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Institutions Are Abandoning this FANG Stock

One data point I use to make investment recommendations is a growing number of institutional investors. Right now, institutions are selling this FANG stock.

The investment industry eats data for breakfast, lunch and dinner, and if you can think of a statistical way to describe the stock market, you can bet that someone has found a way to measure it, analyze it and sell it. And growth investors are no slouches in the data consumption business. After all, one of the data points that I use to help make investment recommendations is a growing number of institutional investors. I use a rising number as evidence of an indirect seal of approval from the big investment houses. And right now, a certain FANG stock has a surprisingly low approval rating. I’ll tell you which one in a minute.

This FANG Stock Is Becoming Unloved

I got interested in which stocks are the most widely held by institutional investors, and with just a little searching, I found a couple of different answers. The one that made the most sense to me was a report by eVestment, a company that slices and dices market data for asset managers, hedge funders and consultants.


eVestment tells me that the most popular stock in the portfolios of institutional investors at the end of the second quarter of 2017 was Microsoft (MSFT), which was owned by 21.6% of all portfolios, followed closely by Alphabet (GOOG), with just a hair less at 21.3%. And the list goes on with Apple (AAPL), J.P. Morgan Chase (JPM) and so on.

The big news in the latest eVestment report was that Home Depot (HD, 12.8%) and Citigroup (C, 12.8%) had replaced Verizon (VZ) and Royal Dutch Shell (RDS) in the top 20 most-popular holdings. I could hardly contain my excitement.

But what really piqued my interest was a news story from two years ago that showed Google (now renamed Alphabet, and a so-called FANG stock along with Facebook (FB), Apple and Netflix (NFLX)) in the lead in portfolio inclusion with 30.3%.

Dropping from first position to second position isn’t big news, but the news that GOOG’s inclusion rate had dropped from more than 30% to just over 21% was food for thought.

Growth Stock Performance: It’s All Relative

As usual, a quick look at a chart told me what I wanted to know. What I found was that the other stocks with big institutional sponsorship were actually outperforming the S&P 500 since the beginning of 2016, but GOOG wasn’t—the only FANG stock that has fallen short of the market the last two years.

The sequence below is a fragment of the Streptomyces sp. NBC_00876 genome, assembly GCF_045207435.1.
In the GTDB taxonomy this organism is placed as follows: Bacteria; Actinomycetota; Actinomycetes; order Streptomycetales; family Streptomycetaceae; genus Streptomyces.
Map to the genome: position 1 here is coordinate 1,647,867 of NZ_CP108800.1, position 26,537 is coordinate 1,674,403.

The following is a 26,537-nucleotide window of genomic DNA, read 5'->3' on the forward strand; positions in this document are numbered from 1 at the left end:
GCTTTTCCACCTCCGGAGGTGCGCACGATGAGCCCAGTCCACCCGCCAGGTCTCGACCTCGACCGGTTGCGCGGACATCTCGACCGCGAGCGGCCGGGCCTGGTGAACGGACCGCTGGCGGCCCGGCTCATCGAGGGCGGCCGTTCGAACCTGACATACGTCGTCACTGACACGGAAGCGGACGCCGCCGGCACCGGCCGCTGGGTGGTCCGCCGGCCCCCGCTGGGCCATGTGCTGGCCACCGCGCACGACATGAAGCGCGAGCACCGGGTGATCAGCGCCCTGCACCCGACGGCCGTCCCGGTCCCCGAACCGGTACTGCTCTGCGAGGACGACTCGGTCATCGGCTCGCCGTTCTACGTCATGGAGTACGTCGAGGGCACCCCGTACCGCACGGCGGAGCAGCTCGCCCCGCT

Here’s a chart showing GOOG stock versus the S&P for that period. (GOOG is the darker blue line and the S&P is the lighter).

For nearly two years, Alphabet (GOOG) has been the only FANG stock that has failed to beat the S&P 500.

You can see that GOOG lagged the S&P for much of the period, made a big run in April and May of this year to surge ahead, and has been stalled out since then while the S&P has run on ahead.

Keep in mind that the biggest holdings in the top-holdings list are there because they are solid businesses that offer an attractive combination of liquidity, price appreciation and (often) dividends.

And all I have to offer in the way of advice is that it is always a good idea to take a look at how a stock you are interested in is doing against a popular index to get an idea of its real strength. If the stock is only rising as fast as the broad market (the S&P 500, for instance), you’re not getting much advantage by buying it instead of a lower risk index fund. If you’re going to take on the additional risk of buying an individual stock (which I whole-heartedly recommend!), you need to see that momentum (and higher relative performance) is on your side.

Where to Find the Market’s Strongest Stocks

And if you’re interested in finding stocks that are outperforming the market, I would suggest Cabot Top Ten Trader, an advisory that comes out every Monday, after the market closes, and will give you the 10 strongest stocks of the previous week, including a buy range and a suggested defensive stop. Stocks qualify for inclusion in Top Ten by featuring strong fundamentals, an attractive story and a chart that shows real strength. And like all stocks that appear in Cabot advisories, there is useful follow-up on featured stocks that fall into their buy ranges within two weeks.

For growth investors, there’s no more reliable source for information about up-and-coming stocks as well as perennial favorites that are showing new strength. You can get more information about finding the strongest stocks in the market by clicking here.


Paul Goodwin is a news writer for Cabot’s free e-newsletter, Wall Street’s Best Daily.